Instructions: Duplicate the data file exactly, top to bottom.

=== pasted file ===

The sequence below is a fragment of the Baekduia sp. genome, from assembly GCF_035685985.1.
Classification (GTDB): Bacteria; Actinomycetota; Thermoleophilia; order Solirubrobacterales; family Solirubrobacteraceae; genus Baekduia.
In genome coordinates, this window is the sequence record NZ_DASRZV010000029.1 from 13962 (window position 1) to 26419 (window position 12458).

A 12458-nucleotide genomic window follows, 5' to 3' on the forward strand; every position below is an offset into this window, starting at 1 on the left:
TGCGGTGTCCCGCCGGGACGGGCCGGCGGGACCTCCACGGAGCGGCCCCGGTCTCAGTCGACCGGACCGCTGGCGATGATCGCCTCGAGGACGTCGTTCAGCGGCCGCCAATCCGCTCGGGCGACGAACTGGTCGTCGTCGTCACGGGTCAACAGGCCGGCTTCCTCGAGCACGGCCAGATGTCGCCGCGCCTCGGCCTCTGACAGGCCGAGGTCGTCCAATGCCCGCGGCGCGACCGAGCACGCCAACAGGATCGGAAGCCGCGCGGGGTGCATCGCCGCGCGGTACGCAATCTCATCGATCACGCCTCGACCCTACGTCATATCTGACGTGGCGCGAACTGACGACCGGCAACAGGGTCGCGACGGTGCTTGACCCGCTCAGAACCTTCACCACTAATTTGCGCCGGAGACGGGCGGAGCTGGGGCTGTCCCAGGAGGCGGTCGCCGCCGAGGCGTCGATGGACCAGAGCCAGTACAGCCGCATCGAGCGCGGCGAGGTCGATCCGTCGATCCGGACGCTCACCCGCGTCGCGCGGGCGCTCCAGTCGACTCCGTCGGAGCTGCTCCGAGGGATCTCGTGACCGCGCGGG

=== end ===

The sequence below is a fragment of the Baekduia sp. genome, from assembly GCF_035685985.1.
Classification (GTDB): Bacteria; Actinomycetota; Thermoleophilia; order Solirubrobacterales; family Solirubrobacteraceae; genus Baekduia.
In genome coordinates, this window is the sequence record NZ_DASRZV010000029.1 from 13962 (window position 1) to 26419 (window position 12458).

A 12458-nucleotide genomic window follows, 5' to 3' on the forward strand; every position below is an offset into this window, starting at 1 on the left:
TGCGGTGTCCCGCCGGGACGGGCCGGCGGGACCTCCACGGAGCGGCCCCGGTCTCAGTCGACCGGACCGCTGGCGATGATCGCCTCGAGGACGTCGTTCAGCGGCCGCCAATCCGCTCGGGCGACGAACTGGTCGTCGTCGTCACGGGTCAACAGGCCGGCTTCCTCGAGCACGGCCAGATGTCGCCGCGCCTCGGCCTCTGACAGGCCGAGGTCGTCCAATGCCCGCGGCGCGACCGAGCACGCCAACAGGATCGGAAGCCGCGCGGGGTGCATCGCCGCGCGGTACGCAATCTCATCGATCACGCCTCGACCCTACGTCATATCTGACGTGGCGCGAACTGACGACCGGCAACAGGGTCGCGACGGTGCTTGACCCGCTCAGAACCTTCACCACTAATTTGCGCCGGAGACGGGCGGAGCTGGGGCTGTCCCAGGAGGCGGTCGCCGCCGAGGCGTCGATGGACCAGAGCCAGTACAGCCGCATCGAGCGCGGCGAGGTCGATCCGTCGATCCGGACGCTCACCCGCGTCGCGCGGGCGCTCCAGTCGACTCCGTCGGAGCTGCTCCGAGGGATCTCGTGACCGCGCGGG